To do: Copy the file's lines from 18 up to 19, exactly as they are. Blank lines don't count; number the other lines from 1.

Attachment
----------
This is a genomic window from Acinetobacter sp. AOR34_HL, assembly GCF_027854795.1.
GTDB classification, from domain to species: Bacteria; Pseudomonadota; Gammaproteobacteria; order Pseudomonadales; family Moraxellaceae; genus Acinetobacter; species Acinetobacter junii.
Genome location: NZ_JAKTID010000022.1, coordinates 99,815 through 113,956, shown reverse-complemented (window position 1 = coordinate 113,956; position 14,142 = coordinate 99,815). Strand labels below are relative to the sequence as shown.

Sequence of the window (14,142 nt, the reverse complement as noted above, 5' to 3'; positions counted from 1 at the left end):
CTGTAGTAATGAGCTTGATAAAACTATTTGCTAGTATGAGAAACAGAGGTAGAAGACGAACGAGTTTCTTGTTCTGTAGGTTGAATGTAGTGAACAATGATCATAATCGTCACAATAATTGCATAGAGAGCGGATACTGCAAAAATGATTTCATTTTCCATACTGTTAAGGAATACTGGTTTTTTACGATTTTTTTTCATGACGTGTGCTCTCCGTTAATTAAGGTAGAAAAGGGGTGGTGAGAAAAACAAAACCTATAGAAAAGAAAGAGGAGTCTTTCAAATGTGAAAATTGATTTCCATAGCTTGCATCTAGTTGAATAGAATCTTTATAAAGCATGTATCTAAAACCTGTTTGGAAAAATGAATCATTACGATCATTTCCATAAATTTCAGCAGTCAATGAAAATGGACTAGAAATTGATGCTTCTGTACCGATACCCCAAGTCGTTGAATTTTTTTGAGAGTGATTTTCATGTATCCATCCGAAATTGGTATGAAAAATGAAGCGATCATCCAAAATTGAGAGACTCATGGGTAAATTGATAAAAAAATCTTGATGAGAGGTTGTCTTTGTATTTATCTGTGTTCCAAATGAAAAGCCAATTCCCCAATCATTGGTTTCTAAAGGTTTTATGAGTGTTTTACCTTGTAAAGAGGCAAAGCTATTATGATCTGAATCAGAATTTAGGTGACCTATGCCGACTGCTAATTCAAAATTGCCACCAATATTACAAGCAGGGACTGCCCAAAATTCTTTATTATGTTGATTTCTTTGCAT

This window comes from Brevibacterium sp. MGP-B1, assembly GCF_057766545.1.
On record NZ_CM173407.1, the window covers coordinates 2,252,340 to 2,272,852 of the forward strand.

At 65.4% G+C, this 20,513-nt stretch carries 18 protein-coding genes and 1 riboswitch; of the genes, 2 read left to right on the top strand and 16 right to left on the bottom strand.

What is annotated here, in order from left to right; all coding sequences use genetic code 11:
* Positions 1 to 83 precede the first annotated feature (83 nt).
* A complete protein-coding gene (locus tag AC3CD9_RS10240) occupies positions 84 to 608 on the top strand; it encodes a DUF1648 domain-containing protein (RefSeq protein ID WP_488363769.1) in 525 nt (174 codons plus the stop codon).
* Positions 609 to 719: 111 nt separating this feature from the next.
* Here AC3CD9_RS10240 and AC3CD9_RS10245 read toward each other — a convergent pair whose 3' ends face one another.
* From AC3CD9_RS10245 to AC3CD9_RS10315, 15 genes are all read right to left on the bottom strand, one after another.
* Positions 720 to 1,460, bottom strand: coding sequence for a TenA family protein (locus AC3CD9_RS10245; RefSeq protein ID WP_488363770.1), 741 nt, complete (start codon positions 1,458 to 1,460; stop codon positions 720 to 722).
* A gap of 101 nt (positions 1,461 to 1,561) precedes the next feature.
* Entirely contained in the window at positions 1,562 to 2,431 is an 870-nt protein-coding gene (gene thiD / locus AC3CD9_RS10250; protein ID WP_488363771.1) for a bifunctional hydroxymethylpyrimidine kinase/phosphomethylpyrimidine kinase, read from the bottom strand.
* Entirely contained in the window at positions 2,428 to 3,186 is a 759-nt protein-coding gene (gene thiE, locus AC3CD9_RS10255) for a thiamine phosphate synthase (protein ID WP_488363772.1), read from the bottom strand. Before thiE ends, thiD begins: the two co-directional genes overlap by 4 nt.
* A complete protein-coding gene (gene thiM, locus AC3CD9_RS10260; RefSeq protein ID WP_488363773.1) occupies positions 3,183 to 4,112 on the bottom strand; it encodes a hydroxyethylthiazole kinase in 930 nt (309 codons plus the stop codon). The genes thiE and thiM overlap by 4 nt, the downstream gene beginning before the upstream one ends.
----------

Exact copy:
* Entirely contained in the window at positions 2,428 to 3,186 is a 759-nt protein-coding gene (gene thiE, locus AC3CD9_RS10255) for a thiamine phosphate synthase (protein ID WP_488363772.1), read from the bottom strand. Before thiE ends, thiD begins: the two co-directional genes overlap by 4 nt.
* A complete protein-coding gene (gene thiM, locus AC3CD9_RS10260; RefSeq protein ID WP_488363773.1) occupies positions 3,183 to 4,112 on the bottom strand; it encodes a hydroxyethylthiazole kinase in 930 nt (309 codons plus the stop codon). The genes thiE and thiM overlap by 4 nt, the downstream gene beginning before the upstream one ends.